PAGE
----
ERBIL, Kurdistan Region (Kurdistan24) – Iraqi Shia militia Hashd al-Shaabi aims to widen its influence in Kirkuk Province and asked Turkmen to support them in the area.
On Saturday, Hashd al-Shaabi met Kirkuk Turkmen officials and asked for backing to increase the militia’s influence and activities in the province.
“We, Hashd al-Shaabi, as a military force need political and social support in Kirkuk. Turkmen have promised that they will assist us,” Yilmaz Muhandis, a Shia Turkmen leader in Hashd al-Shaabi, told Kurdistan24.
Hashd al-Shaabi — one of the largest Shia militias in Iraq — was created by top Shia cleric Grand Ayatollah Ali al-Sistani after the collapse of the Iraqi army in June 2014.
The Iraqi Federal Government largely supports the militia, which has primarily conducted military operations against the Islamic State (IS) in several provinces across the country.
Ali Mahdi, a Turkmen member of Kirkuk Provincial Council (KPC), reiterated support for the militia and called for further expansion of Hashd al-Shaabi in the province.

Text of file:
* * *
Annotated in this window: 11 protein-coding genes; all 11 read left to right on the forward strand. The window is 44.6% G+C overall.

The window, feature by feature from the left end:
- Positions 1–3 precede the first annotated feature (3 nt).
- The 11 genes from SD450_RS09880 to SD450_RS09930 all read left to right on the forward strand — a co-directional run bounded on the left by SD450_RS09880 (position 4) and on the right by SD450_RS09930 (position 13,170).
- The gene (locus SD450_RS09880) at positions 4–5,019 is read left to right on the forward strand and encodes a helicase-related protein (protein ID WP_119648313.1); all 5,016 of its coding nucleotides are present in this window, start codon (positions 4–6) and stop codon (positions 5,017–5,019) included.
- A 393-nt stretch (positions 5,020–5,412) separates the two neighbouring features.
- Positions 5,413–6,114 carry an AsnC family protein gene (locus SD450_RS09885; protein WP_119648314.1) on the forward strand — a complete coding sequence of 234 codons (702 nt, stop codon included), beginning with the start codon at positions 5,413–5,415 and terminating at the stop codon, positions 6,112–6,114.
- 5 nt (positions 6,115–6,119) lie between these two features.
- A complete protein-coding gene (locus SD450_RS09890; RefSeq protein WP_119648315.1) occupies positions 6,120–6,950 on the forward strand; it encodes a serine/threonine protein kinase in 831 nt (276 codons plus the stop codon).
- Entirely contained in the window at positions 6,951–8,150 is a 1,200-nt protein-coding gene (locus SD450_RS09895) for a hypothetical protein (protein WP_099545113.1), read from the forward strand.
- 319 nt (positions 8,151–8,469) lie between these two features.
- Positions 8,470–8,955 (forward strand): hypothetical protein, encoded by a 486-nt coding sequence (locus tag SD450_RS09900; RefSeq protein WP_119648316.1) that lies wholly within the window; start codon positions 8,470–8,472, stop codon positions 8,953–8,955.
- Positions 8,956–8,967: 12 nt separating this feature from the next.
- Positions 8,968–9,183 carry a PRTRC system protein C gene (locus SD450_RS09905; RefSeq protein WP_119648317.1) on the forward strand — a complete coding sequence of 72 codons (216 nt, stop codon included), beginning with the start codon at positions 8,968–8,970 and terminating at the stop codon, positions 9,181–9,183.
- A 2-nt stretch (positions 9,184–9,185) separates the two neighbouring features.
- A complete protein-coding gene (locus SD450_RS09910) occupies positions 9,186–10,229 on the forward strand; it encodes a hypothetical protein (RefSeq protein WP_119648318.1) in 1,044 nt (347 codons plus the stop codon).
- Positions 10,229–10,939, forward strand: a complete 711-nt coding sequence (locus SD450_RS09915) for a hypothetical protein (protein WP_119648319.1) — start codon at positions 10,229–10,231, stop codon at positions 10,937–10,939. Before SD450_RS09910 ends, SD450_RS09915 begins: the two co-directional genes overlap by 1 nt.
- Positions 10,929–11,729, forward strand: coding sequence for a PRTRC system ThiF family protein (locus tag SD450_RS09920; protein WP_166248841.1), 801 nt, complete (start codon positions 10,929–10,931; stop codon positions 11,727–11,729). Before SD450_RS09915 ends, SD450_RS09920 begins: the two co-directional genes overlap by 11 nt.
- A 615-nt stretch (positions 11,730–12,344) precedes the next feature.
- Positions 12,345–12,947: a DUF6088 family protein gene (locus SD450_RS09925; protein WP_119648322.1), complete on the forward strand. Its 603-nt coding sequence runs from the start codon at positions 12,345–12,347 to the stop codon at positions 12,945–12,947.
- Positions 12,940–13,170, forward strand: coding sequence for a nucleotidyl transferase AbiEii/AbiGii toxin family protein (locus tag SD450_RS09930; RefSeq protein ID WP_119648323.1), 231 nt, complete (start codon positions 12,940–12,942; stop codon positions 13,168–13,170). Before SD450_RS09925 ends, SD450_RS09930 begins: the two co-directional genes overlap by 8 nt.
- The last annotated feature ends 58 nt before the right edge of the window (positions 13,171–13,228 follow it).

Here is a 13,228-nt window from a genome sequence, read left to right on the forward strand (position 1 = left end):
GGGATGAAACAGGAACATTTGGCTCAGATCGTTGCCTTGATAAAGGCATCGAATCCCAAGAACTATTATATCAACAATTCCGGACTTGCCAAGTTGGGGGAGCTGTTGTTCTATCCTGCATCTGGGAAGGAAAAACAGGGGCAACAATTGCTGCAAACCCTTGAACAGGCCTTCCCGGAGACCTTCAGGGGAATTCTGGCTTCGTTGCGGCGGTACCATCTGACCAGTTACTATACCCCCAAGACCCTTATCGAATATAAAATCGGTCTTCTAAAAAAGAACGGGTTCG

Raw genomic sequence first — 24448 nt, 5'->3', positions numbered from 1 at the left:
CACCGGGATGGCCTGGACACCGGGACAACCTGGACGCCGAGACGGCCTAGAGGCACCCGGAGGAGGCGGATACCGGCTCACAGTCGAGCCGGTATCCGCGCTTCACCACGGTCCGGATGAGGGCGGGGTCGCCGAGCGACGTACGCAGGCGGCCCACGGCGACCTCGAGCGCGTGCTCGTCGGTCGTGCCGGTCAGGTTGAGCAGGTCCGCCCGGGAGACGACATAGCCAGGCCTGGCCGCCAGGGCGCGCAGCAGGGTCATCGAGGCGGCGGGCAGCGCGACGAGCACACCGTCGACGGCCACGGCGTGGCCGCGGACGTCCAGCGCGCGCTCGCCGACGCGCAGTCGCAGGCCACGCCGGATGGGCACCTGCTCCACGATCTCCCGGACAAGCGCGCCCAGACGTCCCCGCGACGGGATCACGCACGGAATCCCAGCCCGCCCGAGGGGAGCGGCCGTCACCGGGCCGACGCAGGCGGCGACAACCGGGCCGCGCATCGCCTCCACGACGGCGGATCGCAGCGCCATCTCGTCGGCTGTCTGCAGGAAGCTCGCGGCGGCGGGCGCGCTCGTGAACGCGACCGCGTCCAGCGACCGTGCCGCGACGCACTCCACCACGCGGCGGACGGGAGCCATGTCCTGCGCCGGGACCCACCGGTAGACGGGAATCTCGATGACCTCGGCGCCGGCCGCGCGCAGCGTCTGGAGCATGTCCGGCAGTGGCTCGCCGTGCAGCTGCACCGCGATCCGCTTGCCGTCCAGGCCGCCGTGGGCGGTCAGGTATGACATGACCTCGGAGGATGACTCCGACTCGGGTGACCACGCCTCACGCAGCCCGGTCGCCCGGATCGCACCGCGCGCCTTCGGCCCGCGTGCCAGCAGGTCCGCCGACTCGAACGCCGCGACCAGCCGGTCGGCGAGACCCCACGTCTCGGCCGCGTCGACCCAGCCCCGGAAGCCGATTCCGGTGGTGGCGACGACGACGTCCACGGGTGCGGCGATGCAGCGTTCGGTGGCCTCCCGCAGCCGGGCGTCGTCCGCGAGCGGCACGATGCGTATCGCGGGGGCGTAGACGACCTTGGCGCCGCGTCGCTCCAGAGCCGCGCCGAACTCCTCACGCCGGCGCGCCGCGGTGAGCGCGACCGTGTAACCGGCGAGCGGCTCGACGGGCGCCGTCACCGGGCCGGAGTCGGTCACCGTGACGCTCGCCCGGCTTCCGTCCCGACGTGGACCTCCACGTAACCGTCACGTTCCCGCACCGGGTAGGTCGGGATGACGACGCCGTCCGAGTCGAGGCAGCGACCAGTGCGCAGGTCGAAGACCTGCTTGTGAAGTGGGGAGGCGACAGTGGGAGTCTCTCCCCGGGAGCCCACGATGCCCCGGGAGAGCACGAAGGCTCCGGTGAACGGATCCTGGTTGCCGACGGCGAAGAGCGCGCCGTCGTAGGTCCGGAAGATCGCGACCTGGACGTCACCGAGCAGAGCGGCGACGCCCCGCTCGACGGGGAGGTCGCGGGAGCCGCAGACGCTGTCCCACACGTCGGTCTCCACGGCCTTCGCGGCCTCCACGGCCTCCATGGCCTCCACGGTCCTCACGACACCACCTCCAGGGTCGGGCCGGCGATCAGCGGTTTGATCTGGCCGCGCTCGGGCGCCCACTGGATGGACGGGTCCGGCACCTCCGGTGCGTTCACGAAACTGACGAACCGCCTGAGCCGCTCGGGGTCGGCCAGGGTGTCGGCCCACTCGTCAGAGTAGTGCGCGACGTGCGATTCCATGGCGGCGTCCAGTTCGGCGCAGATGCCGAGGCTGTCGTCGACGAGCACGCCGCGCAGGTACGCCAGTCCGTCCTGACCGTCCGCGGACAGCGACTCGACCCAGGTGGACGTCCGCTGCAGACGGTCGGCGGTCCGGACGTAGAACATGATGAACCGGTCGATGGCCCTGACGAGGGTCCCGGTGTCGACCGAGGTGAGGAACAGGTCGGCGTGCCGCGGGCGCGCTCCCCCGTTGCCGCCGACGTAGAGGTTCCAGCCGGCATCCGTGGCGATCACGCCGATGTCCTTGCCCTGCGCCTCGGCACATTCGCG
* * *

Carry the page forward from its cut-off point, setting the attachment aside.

“We are not only supporting them [Hashd al-Shaabi] to stay in Kirkuk, but also to expand Turkmen Hashd al-Shaabi in the province,” Mahdi told Kurdistan24.
He explained the reason for his support towards the militia and stated, “The current situation in Iraq shows that any ethnic or religious group that does not have an armed force will be diminished and melted away in the country.”
In the meeting, the Turkmen emphasized that they are against the Kurdish independence referendum that is planned to take place by the end of 2016 in Kirkuk.
“According to the constitution, Kirkuk is not part of the Kurdistan Region, and should not be included in the referendum,” said Hassan Toran, a Turkmen member of the Iraqi parliament.
He explained to Kurdistan24 that according to international law, a referendum needs the approval of the federal government of a country. “We hope this topic will be discussed and decided in the federal parliament of Iraq,” Toran said.
Despite several obstacles, the Kurdistan Region still aims to hold an independence referendum. Kurdistan Regional Government (KRG) officials agree that Kurds have the right to decide on whether to remain as part of Iraq or become an independent country.
Reporting by Hemin Dalo and Mewan Dolamari
Editing by Karzan Sulaivany